Michigan Monday – Christopher Paul Curtis

One of Michigan’s best known and most highly commended authors, Christopher Paul Curtis was born and raised in Flint and worked on an assembly line for thirteen years before moving on to other pursuits including college at U of M – Flint. 

Mr. Curtis worked on the line at GM’s Fisher Body Plant #1 for thirteen years; his job, hanging doors on cars, was very physically taxing.  He and his friend worked out a system that allowed each of them to rest for thirty minutes of each hour (instead of alternating cars, each of them would work every car for thirty minutes while the other took a break).  Luckily for his readers, while on those breaks, Curtis wrote.

Curtis now has an impressive body of work in children’s literature, including Bud not Buddy, the story of a young boy who travels on his own from Flint to Grand Rapids during the Depression, and The Watsons Go To Birmingham – 1963,  his debut novel about a Flint family who journeys from Flint to Birmingham, witnessing the bombings in that city first-hand.

Curtis, who as far as I can tell now lives in Windsor, Ontario, has written several other books for children and  can lay claim  to an impressive number of awards and nominations, including at least one Newbery Medal.  His works will likely show up on other posts as I work my way through them.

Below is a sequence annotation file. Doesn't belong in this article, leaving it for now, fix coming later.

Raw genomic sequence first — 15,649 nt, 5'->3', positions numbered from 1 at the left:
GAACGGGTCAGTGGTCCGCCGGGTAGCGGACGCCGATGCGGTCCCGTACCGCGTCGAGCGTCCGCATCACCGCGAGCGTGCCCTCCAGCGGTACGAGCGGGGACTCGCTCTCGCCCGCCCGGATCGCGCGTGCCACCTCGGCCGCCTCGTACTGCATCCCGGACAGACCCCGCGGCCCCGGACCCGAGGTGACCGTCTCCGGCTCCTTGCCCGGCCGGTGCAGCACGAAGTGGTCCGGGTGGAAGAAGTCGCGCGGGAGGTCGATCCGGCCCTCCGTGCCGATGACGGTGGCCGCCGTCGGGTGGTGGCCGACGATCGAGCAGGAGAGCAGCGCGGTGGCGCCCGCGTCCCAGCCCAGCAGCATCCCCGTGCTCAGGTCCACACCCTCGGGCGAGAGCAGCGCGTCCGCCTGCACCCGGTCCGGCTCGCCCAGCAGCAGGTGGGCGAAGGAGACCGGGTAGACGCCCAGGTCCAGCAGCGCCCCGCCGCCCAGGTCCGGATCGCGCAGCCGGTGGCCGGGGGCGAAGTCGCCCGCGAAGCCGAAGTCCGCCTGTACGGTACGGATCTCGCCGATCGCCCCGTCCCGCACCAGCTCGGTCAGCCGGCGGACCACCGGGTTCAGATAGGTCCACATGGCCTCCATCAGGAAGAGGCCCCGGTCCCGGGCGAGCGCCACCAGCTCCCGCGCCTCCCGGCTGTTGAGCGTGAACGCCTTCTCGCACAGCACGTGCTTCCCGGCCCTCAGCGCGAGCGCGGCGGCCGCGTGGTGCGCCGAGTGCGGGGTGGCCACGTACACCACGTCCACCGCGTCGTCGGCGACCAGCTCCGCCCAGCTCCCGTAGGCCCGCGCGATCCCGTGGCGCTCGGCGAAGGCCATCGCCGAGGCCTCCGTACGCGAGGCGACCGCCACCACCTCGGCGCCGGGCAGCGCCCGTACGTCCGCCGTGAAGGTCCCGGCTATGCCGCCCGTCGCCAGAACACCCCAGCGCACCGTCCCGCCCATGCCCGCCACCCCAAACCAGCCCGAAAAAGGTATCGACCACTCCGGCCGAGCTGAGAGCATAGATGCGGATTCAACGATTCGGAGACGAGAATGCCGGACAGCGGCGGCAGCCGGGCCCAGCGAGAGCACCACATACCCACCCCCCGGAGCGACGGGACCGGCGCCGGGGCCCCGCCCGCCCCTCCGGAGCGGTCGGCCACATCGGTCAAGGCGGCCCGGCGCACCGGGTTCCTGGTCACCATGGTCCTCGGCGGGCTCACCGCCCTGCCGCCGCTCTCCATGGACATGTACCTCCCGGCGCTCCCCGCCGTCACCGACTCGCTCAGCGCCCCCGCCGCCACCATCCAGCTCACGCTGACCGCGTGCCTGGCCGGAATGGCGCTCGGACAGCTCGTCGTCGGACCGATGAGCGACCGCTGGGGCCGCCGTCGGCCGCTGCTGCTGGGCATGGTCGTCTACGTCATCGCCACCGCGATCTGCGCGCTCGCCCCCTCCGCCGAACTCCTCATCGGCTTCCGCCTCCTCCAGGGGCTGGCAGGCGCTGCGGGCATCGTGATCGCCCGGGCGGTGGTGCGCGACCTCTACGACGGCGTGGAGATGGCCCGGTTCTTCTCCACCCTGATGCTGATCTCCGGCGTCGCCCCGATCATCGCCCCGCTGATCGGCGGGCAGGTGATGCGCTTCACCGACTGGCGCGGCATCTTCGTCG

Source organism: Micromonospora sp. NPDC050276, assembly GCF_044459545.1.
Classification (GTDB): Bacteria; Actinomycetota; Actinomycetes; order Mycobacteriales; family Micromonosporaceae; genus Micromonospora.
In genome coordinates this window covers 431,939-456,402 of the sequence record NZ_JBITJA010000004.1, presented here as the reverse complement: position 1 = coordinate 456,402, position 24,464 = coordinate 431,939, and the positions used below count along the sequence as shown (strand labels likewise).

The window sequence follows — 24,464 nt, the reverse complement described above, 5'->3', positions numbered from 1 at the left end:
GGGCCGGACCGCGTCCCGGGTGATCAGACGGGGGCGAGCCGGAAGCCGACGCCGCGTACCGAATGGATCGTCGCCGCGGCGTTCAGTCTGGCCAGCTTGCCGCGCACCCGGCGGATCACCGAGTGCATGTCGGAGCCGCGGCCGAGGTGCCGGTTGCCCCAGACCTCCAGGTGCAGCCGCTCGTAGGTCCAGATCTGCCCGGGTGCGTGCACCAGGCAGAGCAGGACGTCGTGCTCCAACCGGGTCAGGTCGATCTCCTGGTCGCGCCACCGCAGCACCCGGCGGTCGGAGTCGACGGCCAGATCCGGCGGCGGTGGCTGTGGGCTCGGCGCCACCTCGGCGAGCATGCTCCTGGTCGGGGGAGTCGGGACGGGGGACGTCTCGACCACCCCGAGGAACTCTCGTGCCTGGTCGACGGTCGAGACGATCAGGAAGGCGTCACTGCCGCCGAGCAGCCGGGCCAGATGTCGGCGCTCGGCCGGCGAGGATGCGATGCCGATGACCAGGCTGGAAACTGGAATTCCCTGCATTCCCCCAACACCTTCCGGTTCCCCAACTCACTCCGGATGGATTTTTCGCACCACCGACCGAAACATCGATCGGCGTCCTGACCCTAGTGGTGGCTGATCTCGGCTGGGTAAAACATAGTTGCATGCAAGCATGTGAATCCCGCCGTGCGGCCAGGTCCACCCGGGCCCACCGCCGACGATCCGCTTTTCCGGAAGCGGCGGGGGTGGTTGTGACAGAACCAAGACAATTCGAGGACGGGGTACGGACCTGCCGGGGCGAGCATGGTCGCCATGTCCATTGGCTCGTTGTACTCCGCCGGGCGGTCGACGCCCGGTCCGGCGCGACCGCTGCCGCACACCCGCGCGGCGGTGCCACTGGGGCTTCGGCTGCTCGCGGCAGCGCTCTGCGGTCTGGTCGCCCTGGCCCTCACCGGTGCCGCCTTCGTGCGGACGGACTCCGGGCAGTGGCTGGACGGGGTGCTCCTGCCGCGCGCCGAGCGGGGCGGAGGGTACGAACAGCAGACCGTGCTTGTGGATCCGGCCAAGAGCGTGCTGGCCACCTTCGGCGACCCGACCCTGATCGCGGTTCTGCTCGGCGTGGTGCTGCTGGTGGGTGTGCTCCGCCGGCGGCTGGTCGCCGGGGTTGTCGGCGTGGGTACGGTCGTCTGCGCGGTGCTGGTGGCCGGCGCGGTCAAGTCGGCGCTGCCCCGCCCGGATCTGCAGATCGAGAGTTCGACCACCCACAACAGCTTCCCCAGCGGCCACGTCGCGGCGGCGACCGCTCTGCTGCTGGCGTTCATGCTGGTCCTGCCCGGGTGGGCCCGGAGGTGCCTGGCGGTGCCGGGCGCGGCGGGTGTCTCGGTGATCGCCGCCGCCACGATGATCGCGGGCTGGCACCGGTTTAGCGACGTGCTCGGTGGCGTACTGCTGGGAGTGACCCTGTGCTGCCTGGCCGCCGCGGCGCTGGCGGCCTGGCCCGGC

Please take some time to watch excerpts from an interview with Mr.  Curtis below.  He talks about some of the facts of life unique to the Rust Belt, a region which includes my hometown of Saginaw.  I guarantee that you will want to read his work after you listen to the interview.  There are many resources online; google him to learn more about his interesting life.


5 responses to “Michigan Monday – Christopher Paul Curtis”

  1. This interview is fantastic! Thanks for sharing it!! We LOVE “The Watsons Go to Birmingham 1963,” particularly the audio version read by Lavar Burton. I used to teach it alongside a Spike Lee documentary called “Four Little Girls.” ❤️
    Also liked “Bud, Not Buddy”—now I’ll have another good book to look for! Thanks again!


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